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Article: The Association of Types of Training and Practice Settings with Doctors’ Empathy and Patient Enablement among Patients with Chronic Illness in Hong Kong

TitleThe Association of Types of Training and Practice Settings with Doctors’ Empathy and Patient Enablement among Patients with Chronic Illness in Hong Kong
Authors
Issue Date2015
PublisherPublic Library of Science. The Journal's web site is located at http://www.plosone.org/home.action
Citation
PloS One, 2015, v. 10 n. 12, p. e0144492 How to Cite?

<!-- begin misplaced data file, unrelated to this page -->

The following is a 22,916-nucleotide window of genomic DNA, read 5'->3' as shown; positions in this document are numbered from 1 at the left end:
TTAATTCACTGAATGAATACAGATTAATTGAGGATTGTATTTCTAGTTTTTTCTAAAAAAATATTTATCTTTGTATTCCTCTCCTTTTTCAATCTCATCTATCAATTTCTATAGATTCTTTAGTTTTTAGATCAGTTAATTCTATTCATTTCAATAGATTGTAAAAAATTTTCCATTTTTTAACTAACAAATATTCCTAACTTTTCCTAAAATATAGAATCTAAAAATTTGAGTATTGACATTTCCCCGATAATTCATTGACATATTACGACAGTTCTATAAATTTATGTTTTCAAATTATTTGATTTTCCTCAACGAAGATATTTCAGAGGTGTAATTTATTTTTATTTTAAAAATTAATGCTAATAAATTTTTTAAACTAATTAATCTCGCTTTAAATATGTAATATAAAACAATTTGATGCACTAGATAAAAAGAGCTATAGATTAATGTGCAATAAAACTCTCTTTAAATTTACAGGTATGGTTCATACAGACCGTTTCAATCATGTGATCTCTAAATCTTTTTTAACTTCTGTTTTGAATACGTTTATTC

AbstractBackground The increase in non-communicable disease (NCD) is becoming a global health problem and there is an increasing need for primary care doctors to look after these patients although whether family doctors are adequately trained and prepared is unknown. Objective This study aimed to determine if doctors with family medicine (FM) training are associated with enhanced empathy in consultation and enablement for patients with chronic illness as compared to doctors with internal medicine training or without any postgraduate training in different clinic settings. Methods This was a cross-sectional questionnaire survey using the validated Chinese version of the Consultation and Relational Empathy (CARE) Measure as well as Patient Enablement Instrument (PEI) for evaluation of quality and outcome of care. 14 doctors from hospital specialist clinics (7 with family medicine training, and 7 with internal medicine training) and 13 doctors from primary care clinics (7 with family medicine training, and 6 without specialist training) were recruited. In total, they consulted 823 patients with chronic illness. The CARE Measure and PEI scores were compared amongst doctors in these clinics with different training background: family medicine training, internal medicine training and those without specialist training. Generalized estimation equation (GEE) was used to account for cluster effects of patients nested with doctors. Results Within similar clinic settings, FM trained doctors had higher CARE score than doctors with no FM training. In hospital clinics, the difference of the mean CARE score for doctors who had family medicine training (39.2, SD = 7.04) and internal medicine training (35.5, SD = 8.92) was statistically significant after adjusting for consultation time and gender of the patient. In the community care clinics, the mean CARE score for doctors with family medicine training and those without specialist training were 32.1 (SD = 7.95) and 29.2 (SD = 7.43) respectively, but the difference was not found to be significant. For PEI, patients receiving care from doctors in the hospital clinics scored significantly higher than those in the community clinics, but there was no significant difference in PEI between patients receiving care from doctors with different training backgrounds within similar clinic setting. Conclusion Family medicine training was associated with higher patient perceived empathy for chronic illness patients in the hospital clinics. Patient enablement appeared to be associated with clinic settings but not doctors' training background. Training in family medicine and a clinic environment that enables more patient doctor time might help in enhancing doctors' empathy and enablement for chronic illness patients.